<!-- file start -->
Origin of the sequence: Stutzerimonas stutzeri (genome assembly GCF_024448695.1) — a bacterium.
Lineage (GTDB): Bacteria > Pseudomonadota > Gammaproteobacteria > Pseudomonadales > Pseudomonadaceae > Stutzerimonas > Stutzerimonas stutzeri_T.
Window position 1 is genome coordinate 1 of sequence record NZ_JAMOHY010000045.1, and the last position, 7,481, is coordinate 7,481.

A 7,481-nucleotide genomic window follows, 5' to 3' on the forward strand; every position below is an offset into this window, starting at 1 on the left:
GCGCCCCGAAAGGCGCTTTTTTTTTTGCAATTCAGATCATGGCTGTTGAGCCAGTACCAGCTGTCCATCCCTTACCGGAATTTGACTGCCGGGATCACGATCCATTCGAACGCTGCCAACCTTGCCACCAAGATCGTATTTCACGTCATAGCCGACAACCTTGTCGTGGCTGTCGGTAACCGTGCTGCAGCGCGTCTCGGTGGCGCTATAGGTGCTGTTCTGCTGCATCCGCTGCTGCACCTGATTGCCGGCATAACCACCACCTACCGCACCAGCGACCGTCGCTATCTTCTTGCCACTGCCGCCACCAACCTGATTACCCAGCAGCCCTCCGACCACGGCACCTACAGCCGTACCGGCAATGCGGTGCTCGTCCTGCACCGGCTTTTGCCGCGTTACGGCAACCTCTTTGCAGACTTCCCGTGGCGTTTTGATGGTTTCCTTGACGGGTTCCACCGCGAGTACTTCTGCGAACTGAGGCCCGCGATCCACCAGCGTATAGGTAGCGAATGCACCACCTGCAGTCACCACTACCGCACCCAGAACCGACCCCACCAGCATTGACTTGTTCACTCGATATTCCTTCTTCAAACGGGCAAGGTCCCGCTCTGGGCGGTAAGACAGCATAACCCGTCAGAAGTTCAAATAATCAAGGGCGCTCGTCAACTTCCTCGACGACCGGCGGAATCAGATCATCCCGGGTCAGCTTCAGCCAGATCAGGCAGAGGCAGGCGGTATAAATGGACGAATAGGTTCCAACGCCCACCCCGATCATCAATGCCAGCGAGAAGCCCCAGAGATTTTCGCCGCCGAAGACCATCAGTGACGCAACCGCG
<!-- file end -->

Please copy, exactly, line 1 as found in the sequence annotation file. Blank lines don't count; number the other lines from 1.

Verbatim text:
Origin of the sequence: Stutzerimonas stutzeri (genome assembly GCF_024448695.1) — a bacterium.